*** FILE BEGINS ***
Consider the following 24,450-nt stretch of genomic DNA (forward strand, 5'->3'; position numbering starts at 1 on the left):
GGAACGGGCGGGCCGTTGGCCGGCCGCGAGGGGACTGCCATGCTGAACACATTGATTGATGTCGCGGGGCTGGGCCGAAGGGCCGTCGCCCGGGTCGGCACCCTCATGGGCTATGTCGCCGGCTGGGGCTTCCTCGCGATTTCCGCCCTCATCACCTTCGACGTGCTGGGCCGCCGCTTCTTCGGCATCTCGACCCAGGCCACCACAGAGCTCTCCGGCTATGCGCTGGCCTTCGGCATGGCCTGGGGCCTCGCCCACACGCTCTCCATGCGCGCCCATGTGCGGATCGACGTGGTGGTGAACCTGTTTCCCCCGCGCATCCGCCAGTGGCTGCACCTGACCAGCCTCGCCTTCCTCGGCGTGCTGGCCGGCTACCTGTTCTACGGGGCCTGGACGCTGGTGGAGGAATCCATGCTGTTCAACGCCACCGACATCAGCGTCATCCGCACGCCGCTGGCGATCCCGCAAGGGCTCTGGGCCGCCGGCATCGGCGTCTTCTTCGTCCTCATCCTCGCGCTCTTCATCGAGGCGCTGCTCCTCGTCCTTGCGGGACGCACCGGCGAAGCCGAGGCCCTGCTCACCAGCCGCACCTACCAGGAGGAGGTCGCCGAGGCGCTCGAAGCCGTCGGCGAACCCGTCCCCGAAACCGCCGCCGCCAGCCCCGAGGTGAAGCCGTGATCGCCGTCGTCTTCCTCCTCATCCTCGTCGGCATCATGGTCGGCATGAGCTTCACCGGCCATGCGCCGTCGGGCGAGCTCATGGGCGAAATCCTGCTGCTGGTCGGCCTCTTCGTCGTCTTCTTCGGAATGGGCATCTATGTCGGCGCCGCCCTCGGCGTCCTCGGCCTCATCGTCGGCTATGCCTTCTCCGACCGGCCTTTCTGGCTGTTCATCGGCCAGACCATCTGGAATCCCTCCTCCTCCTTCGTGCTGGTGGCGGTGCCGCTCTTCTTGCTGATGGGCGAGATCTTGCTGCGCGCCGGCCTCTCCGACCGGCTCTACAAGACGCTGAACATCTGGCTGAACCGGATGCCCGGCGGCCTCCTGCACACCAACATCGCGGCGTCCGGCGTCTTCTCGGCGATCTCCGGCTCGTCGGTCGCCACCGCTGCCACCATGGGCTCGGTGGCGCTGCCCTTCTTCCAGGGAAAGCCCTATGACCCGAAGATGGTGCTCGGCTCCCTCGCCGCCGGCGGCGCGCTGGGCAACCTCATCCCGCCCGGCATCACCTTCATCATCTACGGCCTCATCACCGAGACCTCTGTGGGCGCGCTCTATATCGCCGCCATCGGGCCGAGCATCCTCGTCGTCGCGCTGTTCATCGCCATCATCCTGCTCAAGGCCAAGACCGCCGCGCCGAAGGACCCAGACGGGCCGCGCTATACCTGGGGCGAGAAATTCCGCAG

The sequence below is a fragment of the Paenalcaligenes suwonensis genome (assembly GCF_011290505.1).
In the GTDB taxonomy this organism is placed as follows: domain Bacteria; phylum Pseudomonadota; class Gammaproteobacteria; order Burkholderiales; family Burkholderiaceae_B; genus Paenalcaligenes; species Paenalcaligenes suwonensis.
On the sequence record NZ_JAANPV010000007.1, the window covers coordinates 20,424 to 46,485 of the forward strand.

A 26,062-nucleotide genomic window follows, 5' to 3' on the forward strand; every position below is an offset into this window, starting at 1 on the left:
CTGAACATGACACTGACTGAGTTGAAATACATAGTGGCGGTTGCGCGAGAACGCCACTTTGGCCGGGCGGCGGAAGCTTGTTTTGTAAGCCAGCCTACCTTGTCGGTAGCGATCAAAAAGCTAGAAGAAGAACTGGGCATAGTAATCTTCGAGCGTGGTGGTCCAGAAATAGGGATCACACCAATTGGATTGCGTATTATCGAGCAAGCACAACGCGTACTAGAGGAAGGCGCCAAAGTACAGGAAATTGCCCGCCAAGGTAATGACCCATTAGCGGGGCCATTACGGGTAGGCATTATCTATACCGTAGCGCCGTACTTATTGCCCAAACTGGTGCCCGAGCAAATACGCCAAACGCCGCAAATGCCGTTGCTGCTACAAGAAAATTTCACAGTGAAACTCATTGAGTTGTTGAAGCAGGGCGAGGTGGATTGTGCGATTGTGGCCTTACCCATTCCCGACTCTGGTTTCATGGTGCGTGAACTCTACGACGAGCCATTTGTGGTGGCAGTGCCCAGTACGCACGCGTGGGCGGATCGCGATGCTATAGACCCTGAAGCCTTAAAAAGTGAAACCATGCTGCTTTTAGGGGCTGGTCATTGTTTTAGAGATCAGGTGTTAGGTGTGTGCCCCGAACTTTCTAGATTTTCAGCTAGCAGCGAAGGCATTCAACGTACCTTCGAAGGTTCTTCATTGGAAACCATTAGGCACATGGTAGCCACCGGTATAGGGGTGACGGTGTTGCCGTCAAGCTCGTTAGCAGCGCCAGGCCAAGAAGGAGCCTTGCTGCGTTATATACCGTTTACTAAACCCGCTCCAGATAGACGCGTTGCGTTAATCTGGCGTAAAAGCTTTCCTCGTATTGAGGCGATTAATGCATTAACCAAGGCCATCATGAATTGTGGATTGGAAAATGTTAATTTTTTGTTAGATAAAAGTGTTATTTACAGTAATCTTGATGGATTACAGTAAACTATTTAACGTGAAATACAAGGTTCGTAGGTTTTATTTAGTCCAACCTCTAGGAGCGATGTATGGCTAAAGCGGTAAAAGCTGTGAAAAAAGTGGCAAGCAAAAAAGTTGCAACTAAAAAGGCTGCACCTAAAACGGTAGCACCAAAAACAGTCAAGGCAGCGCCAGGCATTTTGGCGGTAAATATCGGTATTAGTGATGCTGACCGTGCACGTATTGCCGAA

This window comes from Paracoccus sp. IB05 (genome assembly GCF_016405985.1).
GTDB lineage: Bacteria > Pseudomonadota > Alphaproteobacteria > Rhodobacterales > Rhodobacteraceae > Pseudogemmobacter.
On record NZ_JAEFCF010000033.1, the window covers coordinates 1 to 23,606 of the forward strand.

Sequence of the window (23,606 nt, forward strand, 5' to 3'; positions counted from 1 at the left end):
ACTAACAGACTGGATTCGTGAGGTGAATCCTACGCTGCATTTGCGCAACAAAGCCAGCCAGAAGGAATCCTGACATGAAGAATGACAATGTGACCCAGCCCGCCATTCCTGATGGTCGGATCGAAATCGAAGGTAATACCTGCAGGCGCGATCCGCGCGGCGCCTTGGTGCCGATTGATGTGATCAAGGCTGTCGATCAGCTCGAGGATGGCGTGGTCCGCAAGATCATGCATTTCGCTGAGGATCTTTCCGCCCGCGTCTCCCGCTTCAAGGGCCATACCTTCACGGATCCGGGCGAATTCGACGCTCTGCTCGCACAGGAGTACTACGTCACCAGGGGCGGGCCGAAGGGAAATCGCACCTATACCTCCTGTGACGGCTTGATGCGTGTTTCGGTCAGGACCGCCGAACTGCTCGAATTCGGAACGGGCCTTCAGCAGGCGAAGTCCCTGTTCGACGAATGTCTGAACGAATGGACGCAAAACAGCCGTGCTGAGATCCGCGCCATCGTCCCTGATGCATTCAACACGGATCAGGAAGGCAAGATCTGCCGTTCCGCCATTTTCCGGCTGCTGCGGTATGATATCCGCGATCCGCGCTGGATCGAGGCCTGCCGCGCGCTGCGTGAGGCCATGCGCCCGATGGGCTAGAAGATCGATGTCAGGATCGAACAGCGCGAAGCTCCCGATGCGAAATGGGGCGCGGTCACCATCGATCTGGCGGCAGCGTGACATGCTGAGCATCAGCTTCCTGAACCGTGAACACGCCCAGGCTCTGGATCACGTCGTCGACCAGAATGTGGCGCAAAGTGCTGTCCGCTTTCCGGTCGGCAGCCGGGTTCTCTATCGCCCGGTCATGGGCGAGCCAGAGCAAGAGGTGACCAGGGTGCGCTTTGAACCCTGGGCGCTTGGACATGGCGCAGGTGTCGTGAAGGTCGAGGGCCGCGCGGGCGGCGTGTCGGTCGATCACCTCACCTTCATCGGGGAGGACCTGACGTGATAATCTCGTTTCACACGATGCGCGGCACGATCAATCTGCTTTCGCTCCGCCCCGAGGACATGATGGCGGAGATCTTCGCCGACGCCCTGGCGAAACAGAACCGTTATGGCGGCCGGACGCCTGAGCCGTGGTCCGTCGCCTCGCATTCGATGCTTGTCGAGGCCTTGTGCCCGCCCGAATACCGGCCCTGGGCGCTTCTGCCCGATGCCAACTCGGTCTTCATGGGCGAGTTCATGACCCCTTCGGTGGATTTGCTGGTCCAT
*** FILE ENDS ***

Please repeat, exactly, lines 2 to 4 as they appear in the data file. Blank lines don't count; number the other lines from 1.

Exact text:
GGAACGGGCGGGCCGTTGGCCGGCCGCGAGGGGACTGCCATGCTGAACACATTGATTGATGTCGCGGGGCTGGGCCGAAGGGCCGTCGCCCGGGTCGGCACCCTCATGGGCTATGTCGCCGGCTGGGGCTTCCTCGCGATTTCCGCCCTCATCACCTTCGACGTGCTGGGCCGCCGCTTCTTCGGCATCTCGACCCAGGCCACCACAGAGCTCTCCGGCTATGCGCTGGCCTTCGGCATGGCCTGGGGCCTCGCCCACACGCTCTCCATGCGCGCCCATGTGCGGATCGACGTGGTGGTGAACCTGTTTCCCCCGCGCATCCGCCAGTGGCTGCACCTGACCAGCCTCGCCTTCCTCGGCGTGCTGGCCGGCTACCTGTTCTACGGGGCCTGGACGCTGGTGGAGGAATCCATGCTGTTCAACGCCACCGACATCAGCGTCATCCGCACGCCGCTGGCGATCCCGCAAGGGCTCTGGGCCGCCGGCATCGGCGTCTTCTTCGTCCTCATCCTCGCGCTCTTCATCGAGGCGCTGCTCCTCGTCCTTGCGGGACGCACCGGCGAAGCCGAGGCCCTGCTCACCAGCCGCACCTACCAGGAGGAGGTCGCCGAGGCGCTCGAAGCCGTCGGCGAACCCGTCCCCGAAACCGCCGCCGCCAGCCCCGAGGTGAAGCCGTGATCGCCGTCGTCTTCCTCCTCATCCTCGTCGGCATCATGGTCGGCATGAGCTTCACCGGCCATGCGCCGTCGGGCGAGCTCATGGGCGAAATCCTGCTGCTGGTCGGCCTCTTCGTCGTCTTCTTCGGAATGGGCATCTATGTCGGCGCCGCCCTCGGCGTCCTCGGCCTCATCGTCGGCTATGCCTTCTCCGACCGGCCTTTCTGGCTGTTCATCGGCCAGACCATCTGGAATCCCTCCTCCTCCTTCGTGCTGGTGGCGGTGCCGCTCTTCTTGCTGATGGGCGAGATCTTGCTGCGCGCCGGCCTCTCCGACCGGCTCTACAAGACGCTGAACATCTGGCTGAACCGGATGCCCGGCGGCCTCCTGCACACCAACATCGCGGCGTCCGGCGTCTTCTCGGCGATCTCCGGCTCGTCGGTCGCCACCGCTGCCACCATGGGCTCGGTGGCGCTGCCCTTCTTCCAGGGAAAGCCCTATGACCCGAAGATGGTGCTCGGCTCCCTCGCCGCCGGCGGCGCGCTGGGCAACCTCATCCCGCCCGGCATCACCTTCATCATCTACGGCCTCATCACCGAGACCTCTGTGGGCGCGCTCTATATCGCCGCCATCGGGCCGAGCATCCTCGTCGTCGCGCTGTTCATCGCCATCATCCTGCTCAAGGCCAAGACCGCCGCGCCGAAGGACCCAGACGGGCCGCGCTATACCTGGGGCGAGAAATTCCGCAG

The sequence below is a fragment of the Paenalcaligenes suwonensis genome (assembly GCF_011290505.1).
In the GTDB taxonomy this organism is placed as follows: domain Bacteria; phylum Pseudomonadota; class Gammaproteobacteria; order Burkholderiales; family Burkholderiaceae_B; genus Paenalcaligenes; species Paenalcaligenes suwonensis.